Amberlee Lovell, Deseret News

With the fiscal cliff coming, major changes could affect your family. Here is a compilation of articles to explain what the fiscal cliff is and why it is important for you to know about it. Check out the links to be prepared for the start of the new year.

What is fiscal cliff?

A large series of tax cuts, breaks and benefits, including deductions for children, will expire on Jan. 1, which could hurt a weak economy.

As a result of the increased tax burden, which some congressional aides are calling “Taxmageddon,” means $500 billion in higher taxes in 2013, Curtis Dubay, a senior policy analyst for the Heritage Foundation, told CBN News...

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More on what is fiscal cliff?

The so-called "fiscal cliff" has been making news since the end of November's election. So what is it, and what does it mean for your family?

Back when the Bush tax cuts took effect, the only way the Bush administration could get them through Congress was to promise that those tax cuts would expire. December 31, 2012 is the deadline. If lawmakers can't come to an agreement before then, it means higher taxes for you in 2013 and a good chance the U.S. economy will drop into another recession...

Read the whole story here.

Where did the deadline come from?
Associated Press

With the election over, voters can take a deep breath. But they had better make it quick. Now the "fiscal cliff" looms. And we're all headed off it if something doesn’t happen quick.

The path to the cliff was fixed in July 2011, when a debt-limit crisis was averted through a compromise that came with a time bomb whose fuse has now nearly run out.

If Congress cannot forge a compromise by Jan. 1, federal spending will be slashed by $109 billion a year...

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How much will this cost me?
Deseret News graphic

The average family will pay nearly $3,500 more in taxes in 2013 if 2001 tax cuts expire, which could plunge the country into another recession, according to a study from the Tax Policy Center on the upcoming fiscal cliff.

Nearly 90 percent of Americans would receive tax increases in the coming year if the nation topples off the cliff, according to the study...

Read the full story here.

How will my location and occupation affect my tax increase?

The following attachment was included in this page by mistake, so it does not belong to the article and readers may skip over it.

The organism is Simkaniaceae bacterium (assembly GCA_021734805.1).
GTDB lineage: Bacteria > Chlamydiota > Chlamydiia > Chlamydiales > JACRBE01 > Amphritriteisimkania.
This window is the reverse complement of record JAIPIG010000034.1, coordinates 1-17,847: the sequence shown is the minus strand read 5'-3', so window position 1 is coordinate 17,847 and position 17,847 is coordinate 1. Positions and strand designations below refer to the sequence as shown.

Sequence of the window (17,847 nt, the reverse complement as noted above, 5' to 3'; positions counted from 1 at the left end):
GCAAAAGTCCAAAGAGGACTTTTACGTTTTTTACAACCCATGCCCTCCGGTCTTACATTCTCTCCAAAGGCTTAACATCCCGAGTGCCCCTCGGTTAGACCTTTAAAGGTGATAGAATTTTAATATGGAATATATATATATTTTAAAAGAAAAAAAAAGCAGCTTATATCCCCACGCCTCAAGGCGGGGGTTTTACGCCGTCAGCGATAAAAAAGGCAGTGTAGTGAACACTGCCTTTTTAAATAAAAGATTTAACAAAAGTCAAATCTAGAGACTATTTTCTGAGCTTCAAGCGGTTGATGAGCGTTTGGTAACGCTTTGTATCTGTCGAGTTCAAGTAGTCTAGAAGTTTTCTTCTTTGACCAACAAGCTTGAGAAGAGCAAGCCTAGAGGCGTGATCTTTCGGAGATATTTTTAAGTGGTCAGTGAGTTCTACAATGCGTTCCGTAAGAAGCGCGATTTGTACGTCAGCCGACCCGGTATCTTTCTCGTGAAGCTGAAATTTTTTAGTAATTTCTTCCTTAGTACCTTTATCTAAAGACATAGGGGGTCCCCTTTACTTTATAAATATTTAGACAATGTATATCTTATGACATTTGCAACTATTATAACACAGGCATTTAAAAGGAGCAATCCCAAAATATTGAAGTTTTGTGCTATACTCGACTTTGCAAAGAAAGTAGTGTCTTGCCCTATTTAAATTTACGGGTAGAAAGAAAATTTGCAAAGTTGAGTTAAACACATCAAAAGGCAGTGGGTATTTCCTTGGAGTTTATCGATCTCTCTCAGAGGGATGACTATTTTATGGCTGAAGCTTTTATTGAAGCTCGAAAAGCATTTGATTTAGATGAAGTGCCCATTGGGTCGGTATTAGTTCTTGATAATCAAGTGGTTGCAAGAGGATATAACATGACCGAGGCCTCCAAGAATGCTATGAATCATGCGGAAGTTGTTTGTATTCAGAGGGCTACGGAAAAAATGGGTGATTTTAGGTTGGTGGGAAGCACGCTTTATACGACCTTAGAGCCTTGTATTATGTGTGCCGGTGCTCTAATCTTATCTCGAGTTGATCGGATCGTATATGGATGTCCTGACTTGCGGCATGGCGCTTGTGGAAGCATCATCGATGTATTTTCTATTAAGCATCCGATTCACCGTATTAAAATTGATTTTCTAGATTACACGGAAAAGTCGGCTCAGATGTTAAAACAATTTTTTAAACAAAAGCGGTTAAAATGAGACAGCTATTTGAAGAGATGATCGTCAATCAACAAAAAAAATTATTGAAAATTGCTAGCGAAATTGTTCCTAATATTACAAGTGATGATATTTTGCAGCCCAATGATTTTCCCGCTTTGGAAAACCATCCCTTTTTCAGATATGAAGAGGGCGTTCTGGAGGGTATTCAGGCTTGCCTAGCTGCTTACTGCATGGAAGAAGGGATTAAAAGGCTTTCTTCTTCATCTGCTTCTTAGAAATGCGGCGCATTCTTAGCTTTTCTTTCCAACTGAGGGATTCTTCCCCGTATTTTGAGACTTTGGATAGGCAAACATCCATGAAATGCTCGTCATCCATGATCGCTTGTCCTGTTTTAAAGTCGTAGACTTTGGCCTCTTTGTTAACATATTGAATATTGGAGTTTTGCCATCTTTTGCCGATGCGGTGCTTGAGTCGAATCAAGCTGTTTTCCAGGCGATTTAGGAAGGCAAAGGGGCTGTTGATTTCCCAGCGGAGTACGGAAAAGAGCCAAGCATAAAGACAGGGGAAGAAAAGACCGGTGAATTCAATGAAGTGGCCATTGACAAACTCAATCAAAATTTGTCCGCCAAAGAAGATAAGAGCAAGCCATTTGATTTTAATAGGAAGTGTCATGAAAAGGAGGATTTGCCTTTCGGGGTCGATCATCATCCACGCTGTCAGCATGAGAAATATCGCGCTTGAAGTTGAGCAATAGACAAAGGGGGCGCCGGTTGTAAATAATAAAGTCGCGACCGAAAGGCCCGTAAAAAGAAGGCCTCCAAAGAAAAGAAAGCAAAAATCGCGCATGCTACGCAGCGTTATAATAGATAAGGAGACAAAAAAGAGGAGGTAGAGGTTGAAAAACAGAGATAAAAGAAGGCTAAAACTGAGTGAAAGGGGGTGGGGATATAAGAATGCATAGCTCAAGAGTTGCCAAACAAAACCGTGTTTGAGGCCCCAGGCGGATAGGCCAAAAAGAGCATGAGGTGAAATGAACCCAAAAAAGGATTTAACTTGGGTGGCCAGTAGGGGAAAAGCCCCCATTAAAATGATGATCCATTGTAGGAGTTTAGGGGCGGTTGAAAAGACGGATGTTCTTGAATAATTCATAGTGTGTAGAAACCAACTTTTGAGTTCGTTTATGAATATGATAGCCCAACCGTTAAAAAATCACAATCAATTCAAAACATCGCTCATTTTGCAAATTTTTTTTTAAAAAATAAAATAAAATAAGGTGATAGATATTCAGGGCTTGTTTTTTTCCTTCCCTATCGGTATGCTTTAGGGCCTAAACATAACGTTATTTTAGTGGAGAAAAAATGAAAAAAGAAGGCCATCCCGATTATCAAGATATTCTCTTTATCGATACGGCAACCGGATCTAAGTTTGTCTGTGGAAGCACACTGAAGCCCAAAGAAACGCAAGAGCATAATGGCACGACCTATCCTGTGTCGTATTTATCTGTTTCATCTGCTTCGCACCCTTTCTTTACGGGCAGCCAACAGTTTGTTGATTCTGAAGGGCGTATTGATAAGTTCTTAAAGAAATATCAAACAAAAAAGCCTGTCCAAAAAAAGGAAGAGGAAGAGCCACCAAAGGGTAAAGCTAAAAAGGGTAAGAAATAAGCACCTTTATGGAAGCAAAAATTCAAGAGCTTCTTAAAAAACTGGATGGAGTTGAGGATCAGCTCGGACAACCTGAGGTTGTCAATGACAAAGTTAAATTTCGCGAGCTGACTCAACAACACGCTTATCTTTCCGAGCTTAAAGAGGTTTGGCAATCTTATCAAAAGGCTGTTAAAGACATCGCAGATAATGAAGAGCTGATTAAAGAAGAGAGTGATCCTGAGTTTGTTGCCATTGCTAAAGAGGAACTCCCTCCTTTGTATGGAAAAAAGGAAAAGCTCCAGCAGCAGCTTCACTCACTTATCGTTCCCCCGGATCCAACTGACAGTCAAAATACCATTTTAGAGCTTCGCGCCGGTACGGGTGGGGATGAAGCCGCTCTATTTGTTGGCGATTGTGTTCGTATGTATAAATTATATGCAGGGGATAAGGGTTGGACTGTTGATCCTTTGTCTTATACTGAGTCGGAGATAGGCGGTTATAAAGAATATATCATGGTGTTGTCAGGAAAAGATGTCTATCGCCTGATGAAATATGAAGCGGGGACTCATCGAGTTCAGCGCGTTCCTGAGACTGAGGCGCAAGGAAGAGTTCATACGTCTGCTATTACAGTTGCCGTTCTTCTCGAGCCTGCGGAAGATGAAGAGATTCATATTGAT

Deseret News graphic

This year, there is another holiday people won't want to see the end of.

The end of a temporary payroll tax cut may mean growing deficits and an underfunded Social Security system...

Read the full story here.

What is Obama's proposal?
Chris Carlson, Associated Press

President Barack Obama remained firm on his stance to raise taxes on the wealthy, claiming that Republicans will have to compromise to avoid the fiscal cliff, according to Reuters.

"What I'm not going to do is to extend further a tax cut for folks who don't need it," Obama said during his first news conference since re-election, according to Reuters...

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More on what is Obama's plan?
Charles Dharapak, Associated Press

President Barack Obama said Tuesday avoiding an economic plunge over the "fiscal cliff" comes down to Republicans' realizing that tax rates must go up on wealthiest Americans. "We're not going to be able to get a deal without it," he said.

The president said he would consider lowering rates for the top 2 percent of earners next year as part of a broader tax overhaul effort that closes loopholes, limits deductions and finds other sources of revenue...

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What common ground do Republicans and Democrats have?
Charles Dharapak, Associated Press

Bluster and hot rhetoric aside, the White House and House Republicans have identified areas of significant overlap that could form the basis for a final agreement after "fiscal cliff" posturing gives way to hard bargaining.

Both sides now concede that tax revenue and reductions in entitlement spending are essential elements of any deal. If the talks succeed, it probably will be because House Speaker John Boehner yields on raising tax rates for top earners and the White House bends on how to reduce spending on Medicare and accepts some changes in Social Security.